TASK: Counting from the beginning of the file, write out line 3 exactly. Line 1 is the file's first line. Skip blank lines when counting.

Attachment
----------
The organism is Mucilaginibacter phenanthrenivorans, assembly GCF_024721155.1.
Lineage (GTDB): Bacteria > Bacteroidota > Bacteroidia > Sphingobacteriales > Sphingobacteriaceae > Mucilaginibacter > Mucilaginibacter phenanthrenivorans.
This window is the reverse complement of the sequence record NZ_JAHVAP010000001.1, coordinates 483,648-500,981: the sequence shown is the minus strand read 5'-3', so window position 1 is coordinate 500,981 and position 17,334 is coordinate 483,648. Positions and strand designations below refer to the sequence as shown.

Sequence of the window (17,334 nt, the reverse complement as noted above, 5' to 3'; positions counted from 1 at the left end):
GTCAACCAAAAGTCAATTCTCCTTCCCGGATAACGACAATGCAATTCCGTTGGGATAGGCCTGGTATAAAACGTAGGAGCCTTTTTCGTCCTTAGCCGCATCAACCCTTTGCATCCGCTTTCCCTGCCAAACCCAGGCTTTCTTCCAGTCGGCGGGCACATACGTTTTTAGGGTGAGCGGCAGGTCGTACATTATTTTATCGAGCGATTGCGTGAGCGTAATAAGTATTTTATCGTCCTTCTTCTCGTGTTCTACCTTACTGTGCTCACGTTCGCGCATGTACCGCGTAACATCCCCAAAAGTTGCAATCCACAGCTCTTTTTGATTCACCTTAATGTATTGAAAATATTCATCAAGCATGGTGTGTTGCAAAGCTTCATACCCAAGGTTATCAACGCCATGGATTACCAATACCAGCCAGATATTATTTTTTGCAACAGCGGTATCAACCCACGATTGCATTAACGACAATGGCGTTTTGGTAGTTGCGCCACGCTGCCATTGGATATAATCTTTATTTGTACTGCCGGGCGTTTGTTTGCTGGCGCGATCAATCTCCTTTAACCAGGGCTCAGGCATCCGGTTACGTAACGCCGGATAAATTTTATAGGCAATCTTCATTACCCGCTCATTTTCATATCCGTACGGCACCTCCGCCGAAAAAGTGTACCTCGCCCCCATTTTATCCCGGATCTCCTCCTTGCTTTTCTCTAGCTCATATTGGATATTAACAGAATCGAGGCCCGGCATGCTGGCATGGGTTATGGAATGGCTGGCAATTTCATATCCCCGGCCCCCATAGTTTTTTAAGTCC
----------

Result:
This window is the reverse complement of the sequence record NZ_JAHVAP010000001.1, coordinates 483,648-500,981: the sequence shown is the minus strand read 5'-3', so window position 1 is coordinate 500,981 and position 17,334 is coordinate 483,648. Positions and strand designations below refer to the sequence as shown.